The due diligence of public administrations as a prerequisite for development
The need for due diligence … While we keep on organising events on open government and smart cities, the true data of Italian public administrations is neglected: that, apart from some obvious best practices, they are neither smart nor open.
It must be recognized that in recent years significant progress has been made in the work of improving the efficiency of the public machine, but not enough to reverse the trend of its performance and, consequently, the perception of public opinion.
Instead, confusion has increased. Compass of transparency, digital agenda, e-government, open-data: these are many terms common among Municipalities, Regions, Ministries. Terms in vogue, which every PA wants to show on its website. But a city, before being smart, must be a city and a ministry, before being open, must be government. Outside the perimeter of the experts, the citizens, who are users and financiers of the Public Administration, no longer trust slogans: to convince themselves that the Public Administration is really changing, they must have concrete experience in the direct contacts they have on a daily basis with the court, the ASL, the school.
To govern the process of innovation of the PAs it is necessary, first of all, to rewind the tape and understand what has not worked so far, in the perpetual journey of Italian reform. What went wrong and what is still wrong?
Surely it is wrong to continue to list problems: with different levels of information and awareness, we all know what is wrong with administrations.
So as it is wrong to keep saying what should be done without then doing it. Academic conventions and television debates are crowded with enlightened speakers who dispense miraculous solutions against waste and inefficiency: the problem is that these are mostly solutions whose implementation is ditched to third parties, sometimes to those political and administrative elites that are part of the problem to solve.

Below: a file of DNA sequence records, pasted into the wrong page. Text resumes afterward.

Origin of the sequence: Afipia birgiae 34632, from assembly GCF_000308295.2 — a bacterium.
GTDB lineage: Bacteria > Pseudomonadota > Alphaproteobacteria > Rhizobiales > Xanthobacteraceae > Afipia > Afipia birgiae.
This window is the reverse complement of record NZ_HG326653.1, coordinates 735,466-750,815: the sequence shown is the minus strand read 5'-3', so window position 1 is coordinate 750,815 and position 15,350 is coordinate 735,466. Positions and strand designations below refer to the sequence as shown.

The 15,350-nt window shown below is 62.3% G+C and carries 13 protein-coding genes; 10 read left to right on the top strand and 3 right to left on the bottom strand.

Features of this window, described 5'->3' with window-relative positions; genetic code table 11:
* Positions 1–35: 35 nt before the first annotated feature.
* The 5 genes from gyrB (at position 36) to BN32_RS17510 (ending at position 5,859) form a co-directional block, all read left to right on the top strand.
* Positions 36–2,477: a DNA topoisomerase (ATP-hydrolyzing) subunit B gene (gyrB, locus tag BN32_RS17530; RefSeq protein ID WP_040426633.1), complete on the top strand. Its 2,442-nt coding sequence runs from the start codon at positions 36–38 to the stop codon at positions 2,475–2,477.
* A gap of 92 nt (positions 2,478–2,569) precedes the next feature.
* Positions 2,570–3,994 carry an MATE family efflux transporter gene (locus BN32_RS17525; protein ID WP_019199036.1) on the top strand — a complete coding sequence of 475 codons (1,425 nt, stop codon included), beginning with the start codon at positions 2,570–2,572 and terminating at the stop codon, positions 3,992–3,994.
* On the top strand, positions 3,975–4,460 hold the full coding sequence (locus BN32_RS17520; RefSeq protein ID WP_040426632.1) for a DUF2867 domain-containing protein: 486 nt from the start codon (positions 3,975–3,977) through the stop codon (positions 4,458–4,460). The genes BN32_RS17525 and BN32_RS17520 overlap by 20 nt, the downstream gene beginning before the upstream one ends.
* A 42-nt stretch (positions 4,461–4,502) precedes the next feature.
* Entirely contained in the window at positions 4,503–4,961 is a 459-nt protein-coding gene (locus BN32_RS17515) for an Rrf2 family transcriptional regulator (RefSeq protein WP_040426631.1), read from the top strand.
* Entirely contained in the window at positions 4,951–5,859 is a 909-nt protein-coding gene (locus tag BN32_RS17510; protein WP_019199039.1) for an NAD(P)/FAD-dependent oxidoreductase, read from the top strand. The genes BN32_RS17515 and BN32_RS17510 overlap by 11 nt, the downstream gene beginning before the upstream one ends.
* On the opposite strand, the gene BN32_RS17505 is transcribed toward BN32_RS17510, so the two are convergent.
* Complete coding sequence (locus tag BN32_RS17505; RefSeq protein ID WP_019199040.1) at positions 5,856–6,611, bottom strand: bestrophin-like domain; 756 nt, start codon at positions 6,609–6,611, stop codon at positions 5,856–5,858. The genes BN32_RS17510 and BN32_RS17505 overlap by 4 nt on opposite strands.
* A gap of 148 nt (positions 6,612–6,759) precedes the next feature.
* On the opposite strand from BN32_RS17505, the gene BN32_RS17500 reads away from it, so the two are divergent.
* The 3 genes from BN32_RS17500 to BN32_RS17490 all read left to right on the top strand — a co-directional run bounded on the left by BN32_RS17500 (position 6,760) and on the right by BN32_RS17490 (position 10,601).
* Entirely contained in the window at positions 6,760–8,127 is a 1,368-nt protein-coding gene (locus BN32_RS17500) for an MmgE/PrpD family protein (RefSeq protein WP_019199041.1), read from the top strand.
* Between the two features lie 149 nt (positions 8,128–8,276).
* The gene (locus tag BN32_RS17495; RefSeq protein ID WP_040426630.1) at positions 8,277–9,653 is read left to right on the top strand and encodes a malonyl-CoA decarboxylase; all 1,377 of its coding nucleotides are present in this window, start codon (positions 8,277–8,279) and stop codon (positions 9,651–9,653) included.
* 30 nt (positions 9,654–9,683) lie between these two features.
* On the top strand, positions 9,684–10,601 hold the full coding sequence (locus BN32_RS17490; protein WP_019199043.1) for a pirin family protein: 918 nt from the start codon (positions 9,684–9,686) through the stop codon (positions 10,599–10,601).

Finally, it is wrong to continue to invoke the umpteenth new law: those approved over time are already too many, some very useful but of which most of the public opinion ignores even the existence. What is needed, then, to put an end to repeated mistakes and veer effectively towards Public Administration innovation?
First of all, it is necessary to shift the attention from what to do for the PA to know the PA. No one invests in a company without first having due diligence of the same, so as to verify if and where it is necessary to intervene to restructure. Why shouldn’t the concept apply to public administrations that manage public money?
And yet, to date no institution or body, public or private, has the exact picture of the PA universe. An immense and heterogeneous universe. The only photograph available is the fragmentary one that emerges from the data of the MEF, the Ministry of the Interior, the Court of Auditors, Istat and other databases, but this is mostly partial (for example, the budgets): nobody covers the entire world of Public Administration with all its activities.
The first step, therefore, is to collect a complete framework of information, starting from reading and analyzing documents, data and information on the thousands of administrations that make up the Italian public system. It is a long and tiring road, often devoid of media attention, but unavoidable: it is for taxpayers who aspire to see their money well spent, for citizens who ask for good services, for businesses that aim to grow, for the country who wants to modernize and develop. The PA due diligence tool already exists: it is called the Public Rating and was built by Fondazione Etica.
A better spending of public money means improving the performance of public institutions and allowing them to regain credibility and authority: it is also in this way that the climate of increasing mistrust of citizens towards institutions is fought and meaning is given to the word participation and to terms that are very much in vogue such as cohesion and civic engagement.